These 4 antioxidants could help slow down aging

Aging and related chronic diseases are big factors that decrease the quality of our life.

But research has shown that there are some ways to slow down the aging process.

In recent studies, scientists have found that four types of antioxidants can help fight aging.

In one study from the University of Maryland, researchers show that a common, inexpensive and safe antioxidant could slow the aging of human skin.

This antioxidant is called methylene blue. It could slow or reverse signs of skin aging in human skin cells and simulated skin tissue.

The team tested methylene blue on human skin tissue for four weeks. They also tested the antioxidant on skin tissues from people with progeria.

Progeria is a genetic skin disease which is similar to skin aging but has a much faster speed.

The team found that methylene blue had better performance than other antioxidants. It could help strongly improve aging symptoms in cells from both healthy skins and progeria skins.

The team also tested methylene blue on skin cells from older donors (>80 years old) for a period of four weeks.

They found that the skin cells from older donors had a slower aging process with the antioxidant.

Their work suggests that methylene blue could be a powerful antioxidant for use in skin care products.

In another study, researchers find that plant-produced chemicals known as flavonoids have beneficial antioxidant that could slow aging-related lung function decline.

The specific flavonoid is called anthocyanin, and it can be found in berries. It can help reduce inflammations in chronic obstructive pulmonary disease (COPD).

The researchers analyzed data from 463 adults from a health survey from 2002 to 2012.

They found that the link between high intake of the flavonoid and reduced lung function decline appeared to be stronger among both never smokers and those who had quit smokers.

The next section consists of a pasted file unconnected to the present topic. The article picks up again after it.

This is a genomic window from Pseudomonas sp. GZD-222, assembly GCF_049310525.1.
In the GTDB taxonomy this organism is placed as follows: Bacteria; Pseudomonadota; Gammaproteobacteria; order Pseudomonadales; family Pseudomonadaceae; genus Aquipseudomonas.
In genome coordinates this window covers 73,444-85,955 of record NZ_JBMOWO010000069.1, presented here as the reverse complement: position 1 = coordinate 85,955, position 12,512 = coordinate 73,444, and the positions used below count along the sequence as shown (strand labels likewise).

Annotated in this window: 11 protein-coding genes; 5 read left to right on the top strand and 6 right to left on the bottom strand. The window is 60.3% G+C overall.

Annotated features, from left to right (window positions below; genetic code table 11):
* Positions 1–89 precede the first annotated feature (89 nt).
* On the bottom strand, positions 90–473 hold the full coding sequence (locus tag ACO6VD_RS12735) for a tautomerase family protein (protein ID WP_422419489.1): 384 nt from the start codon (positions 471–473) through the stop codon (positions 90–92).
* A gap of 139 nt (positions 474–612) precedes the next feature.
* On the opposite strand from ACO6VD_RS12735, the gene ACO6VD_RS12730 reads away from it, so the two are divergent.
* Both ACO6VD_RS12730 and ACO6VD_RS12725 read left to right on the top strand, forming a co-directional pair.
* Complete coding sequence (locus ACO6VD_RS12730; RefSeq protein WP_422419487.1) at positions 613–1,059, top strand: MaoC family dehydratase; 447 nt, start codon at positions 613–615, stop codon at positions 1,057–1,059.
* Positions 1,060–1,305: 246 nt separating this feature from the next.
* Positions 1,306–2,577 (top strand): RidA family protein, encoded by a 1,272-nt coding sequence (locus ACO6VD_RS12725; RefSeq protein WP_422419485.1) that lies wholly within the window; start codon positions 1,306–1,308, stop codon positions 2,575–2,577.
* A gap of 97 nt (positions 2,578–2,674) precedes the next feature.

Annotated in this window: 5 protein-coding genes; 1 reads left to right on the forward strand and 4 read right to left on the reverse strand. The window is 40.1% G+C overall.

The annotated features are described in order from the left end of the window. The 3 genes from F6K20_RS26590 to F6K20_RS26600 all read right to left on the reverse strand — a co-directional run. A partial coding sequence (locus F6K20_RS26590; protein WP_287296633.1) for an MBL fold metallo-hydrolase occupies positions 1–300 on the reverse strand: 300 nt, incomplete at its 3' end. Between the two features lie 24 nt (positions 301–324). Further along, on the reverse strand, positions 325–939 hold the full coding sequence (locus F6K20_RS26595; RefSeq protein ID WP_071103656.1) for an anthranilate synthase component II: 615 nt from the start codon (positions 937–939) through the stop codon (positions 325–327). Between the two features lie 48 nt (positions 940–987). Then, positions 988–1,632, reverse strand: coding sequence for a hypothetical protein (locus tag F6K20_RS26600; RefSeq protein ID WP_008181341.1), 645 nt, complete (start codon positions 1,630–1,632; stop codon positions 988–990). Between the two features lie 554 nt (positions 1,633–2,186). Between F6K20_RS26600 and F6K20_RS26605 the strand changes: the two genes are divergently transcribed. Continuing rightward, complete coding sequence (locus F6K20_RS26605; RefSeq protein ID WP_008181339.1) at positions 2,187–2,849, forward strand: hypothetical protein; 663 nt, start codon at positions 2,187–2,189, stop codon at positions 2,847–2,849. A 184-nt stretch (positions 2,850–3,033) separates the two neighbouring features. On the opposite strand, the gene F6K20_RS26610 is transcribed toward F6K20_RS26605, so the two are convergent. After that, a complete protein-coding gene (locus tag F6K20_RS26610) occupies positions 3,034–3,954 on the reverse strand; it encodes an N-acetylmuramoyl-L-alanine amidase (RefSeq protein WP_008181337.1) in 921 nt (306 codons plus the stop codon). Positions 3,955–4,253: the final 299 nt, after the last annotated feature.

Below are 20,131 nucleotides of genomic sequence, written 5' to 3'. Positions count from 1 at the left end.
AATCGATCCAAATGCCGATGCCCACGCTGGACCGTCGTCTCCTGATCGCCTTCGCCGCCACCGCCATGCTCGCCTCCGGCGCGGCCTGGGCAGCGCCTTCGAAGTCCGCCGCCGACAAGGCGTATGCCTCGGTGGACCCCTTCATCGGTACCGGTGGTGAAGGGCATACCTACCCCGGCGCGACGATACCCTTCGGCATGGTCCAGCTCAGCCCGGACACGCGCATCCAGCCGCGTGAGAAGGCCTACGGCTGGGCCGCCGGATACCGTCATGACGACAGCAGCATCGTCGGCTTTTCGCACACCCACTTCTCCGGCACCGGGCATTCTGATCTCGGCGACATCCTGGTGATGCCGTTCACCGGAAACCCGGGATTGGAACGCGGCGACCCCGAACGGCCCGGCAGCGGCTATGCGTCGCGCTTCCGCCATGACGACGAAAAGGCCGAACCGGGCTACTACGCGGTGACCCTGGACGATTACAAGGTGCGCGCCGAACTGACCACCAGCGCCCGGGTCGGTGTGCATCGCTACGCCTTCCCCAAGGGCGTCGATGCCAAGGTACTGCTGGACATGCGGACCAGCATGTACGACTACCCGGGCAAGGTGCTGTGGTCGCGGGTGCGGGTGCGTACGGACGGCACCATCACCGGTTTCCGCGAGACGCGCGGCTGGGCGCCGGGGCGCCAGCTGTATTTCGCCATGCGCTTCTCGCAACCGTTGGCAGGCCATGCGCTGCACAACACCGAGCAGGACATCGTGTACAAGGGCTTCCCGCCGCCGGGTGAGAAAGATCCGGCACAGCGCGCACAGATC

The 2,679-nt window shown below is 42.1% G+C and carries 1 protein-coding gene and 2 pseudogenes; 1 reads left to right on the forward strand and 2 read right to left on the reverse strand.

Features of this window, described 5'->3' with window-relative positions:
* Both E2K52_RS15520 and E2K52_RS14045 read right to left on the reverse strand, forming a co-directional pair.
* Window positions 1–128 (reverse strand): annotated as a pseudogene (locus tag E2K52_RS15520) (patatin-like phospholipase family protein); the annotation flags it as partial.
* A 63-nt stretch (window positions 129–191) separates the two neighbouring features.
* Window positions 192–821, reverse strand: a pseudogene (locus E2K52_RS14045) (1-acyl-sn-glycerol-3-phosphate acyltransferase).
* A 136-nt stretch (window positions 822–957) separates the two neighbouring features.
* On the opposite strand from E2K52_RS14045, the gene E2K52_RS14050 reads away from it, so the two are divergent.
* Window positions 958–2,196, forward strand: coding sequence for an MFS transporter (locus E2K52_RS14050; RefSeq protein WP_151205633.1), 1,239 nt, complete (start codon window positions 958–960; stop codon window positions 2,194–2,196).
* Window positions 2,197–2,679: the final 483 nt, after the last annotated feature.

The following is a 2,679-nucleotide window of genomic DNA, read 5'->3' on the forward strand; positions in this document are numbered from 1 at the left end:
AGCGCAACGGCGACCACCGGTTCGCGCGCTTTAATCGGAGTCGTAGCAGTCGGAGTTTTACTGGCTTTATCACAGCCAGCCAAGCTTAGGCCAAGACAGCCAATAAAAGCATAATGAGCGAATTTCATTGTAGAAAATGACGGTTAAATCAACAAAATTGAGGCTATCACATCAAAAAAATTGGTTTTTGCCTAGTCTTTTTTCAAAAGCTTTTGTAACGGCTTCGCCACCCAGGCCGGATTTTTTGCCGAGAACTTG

The more anthocyanin people consumed, the better their lung functions.

But this association was not found in smokers.

The team suggests that people could benefit from eating more fruits rich in the flavonoid like berries, especially those who have given up smoking or have never smoked.

In a third study, researchers from Penn State University find that mushrooms are rich in two types of antioxidants that can slow aging and boost health.

The two antioxidants are called ergothioneine and glutathione. The amounts of the two compounds varied greatly between different mushrooms.

The researchers find that mushrooms are the highest dietary source of these two antioxidants taken together. Furthermore, some types of mushrooms are really packed with both of them.

Among the 13 types of mushrooms tested in the study, the highest amounts of the two antioxidants were found in porcini, which is quite popular in Italy.

The most common mushrooms, like the white button, had less of the antioxidants, but they had higher amounts than most other foods.

Another good thing is that the cook method seems not to affect the compounds in mushrooms.

The researchers suggest that some countries have lots of mushrooms in daily diets, like France and Italy, and that their chance of Alzheimer’s disease and Parkinson’s disease are low.

Other countries, like the US, eat fewer mushrooms and the rate of diseases is higher.

The researchers soon will test how the types of antioxidants in mushrooms can help prevent aging-related diseases.

Copyright © 2018 Knowridge Science Report. All rights reserved.

Source: University of Maryland, Penn State University, American Thoracic Society.